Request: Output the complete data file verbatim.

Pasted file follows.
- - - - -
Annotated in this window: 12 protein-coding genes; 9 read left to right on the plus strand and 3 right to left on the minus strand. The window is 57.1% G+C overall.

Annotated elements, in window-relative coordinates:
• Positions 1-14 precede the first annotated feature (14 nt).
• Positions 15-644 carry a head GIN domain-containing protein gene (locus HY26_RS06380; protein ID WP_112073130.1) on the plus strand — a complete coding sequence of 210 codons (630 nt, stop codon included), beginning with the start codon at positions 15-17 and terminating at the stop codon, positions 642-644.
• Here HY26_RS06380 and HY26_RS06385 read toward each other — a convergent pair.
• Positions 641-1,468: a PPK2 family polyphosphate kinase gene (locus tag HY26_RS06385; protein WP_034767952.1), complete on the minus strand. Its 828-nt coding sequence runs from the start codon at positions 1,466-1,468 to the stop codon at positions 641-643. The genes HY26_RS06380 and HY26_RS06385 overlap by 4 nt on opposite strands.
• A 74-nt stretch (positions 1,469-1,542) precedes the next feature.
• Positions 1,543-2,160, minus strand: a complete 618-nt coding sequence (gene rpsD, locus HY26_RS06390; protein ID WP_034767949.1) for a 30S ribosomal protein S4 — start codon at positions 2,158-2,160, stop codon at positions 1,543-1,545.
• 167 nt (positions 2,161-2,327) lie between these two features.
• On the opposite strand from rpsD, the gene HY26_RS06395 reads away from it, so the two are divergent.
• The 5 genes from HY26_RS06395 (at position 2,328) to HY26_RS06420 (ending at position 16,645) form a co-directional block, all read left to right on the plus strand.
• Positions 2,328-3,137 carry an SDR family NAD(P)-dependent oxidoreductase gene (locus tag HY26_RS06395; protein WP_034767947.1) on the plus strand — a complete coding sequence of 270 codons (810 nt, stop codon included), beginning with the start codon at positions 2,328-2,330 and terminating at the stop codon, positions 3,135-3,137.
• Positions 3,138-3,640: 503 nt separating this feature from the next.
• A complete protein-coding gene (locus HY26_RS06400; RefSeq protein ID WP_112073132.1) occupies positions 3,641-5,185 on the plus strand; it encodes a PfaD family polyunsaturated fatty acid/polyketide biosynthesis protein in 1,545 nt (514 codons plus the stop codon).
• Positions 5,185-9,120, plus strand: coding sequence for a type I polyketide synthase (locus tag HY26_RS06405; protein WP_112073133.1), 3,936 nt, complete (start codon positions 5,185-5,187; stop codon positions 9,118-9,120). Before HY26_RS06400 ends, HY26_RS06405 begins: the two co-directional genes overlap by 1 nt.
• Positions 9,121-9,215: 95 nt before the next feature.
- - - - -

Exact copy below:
Annotated in this window: 12 protein-coding genes; 9 read left to right on the plus strand and 3 right to left on the minus strand. The window is 57.1% G+C overall.

Annotated elements, in window-relative coordinates:
• Positions 1-14 precede the first annotated feature (14 nt).
• Positions 15-644 carry a head GIN domain-containing protein gene (locus HY26_RS06380; protein ID WP_112073130.1) on the plus strand — a complete coding sequence of 210 codons (630 nt, stop codon included), beginning with the start codon at positions 15-17 and terminating at the stop codon, positions 642-644.
• Here HY26_RS06380 and HY26_RS06385 read toward each other — a convergent pair.
• Positions 641-1,468: a PPK2 family polyphosphate kinase gene (locus tag HY26_RS06385; protein WP_034767952.1), complete on the minus strand. Its 828-nt coding sequence runs from the start codon at positions 1,466-1,468 to the stop codon at positions 641-643. The genes HY26_RS06380 and HY26_RS06385 overlap by 4 nt on opposite strands.
• A 74-nt stretch (positions 1,469-1,542) precedes the next feature.
• Positions 1,543-2,160, minus strand: a complete 618-nt coding sequence (gene rpsD, locus HY26_RS06390; protein ID WP_034767949.1) for a 30S ribosomal protein S4 — start codon at positions 2,158-2,160, stop codon at positions 1,543-1,545.
• 167 nt (positions 2,161-2,327) lie between these two features.
• On the opposite strand from rpsD, the gene HY26_RS06395 reads away from it, so the two are divergent.
• The 5 genes from HY26_RS06395 (at position 2,328) to HY26_RS06420 (ending at position 16,645) form a co-directional block, all read left to right on the plus strand.
• Positions 2,328-3,137 carry an SDR family NAD(P)-dependent oxidoreductase gene (locus tag HY26_RS06395; protein WP_034767947.1) on the plus strand — a complete coding sequence of 270 codons (810 nt, stop codon included), beginning with the start codon at positions 2,328-2,330 and terminating at the stop codon, positions 3,135-3,137.
• Positions 3,138-3,640: 503 nt separating this feature from the next.
• A complete protein-coding gene (locus HY26_RS06400; RefSeq protein ID WP_112073132.1) occupies positions 3,641-5,185 on the plus strand; it encodes a PfaD family polyunsaturated fatty acid/polyketide biosynthesis protein in 1,545 nt (514 codons plus the stop codon).
• Positions 5,185-9,120, plus strand: coding sequence for a type I polyketide synthase (locus tag HY26_RS06405; protein WP_112073133.1), 3,936 nt, complete (start codon positions 5,185-5,187; stop codon positions 9,118-9,120). Before HY26_RS06400 ends, HY26_RS06405 begins: the two co-directional genes overlap by 1 nt.
• Positions 9,121-9,215: 95 nt before the next feature.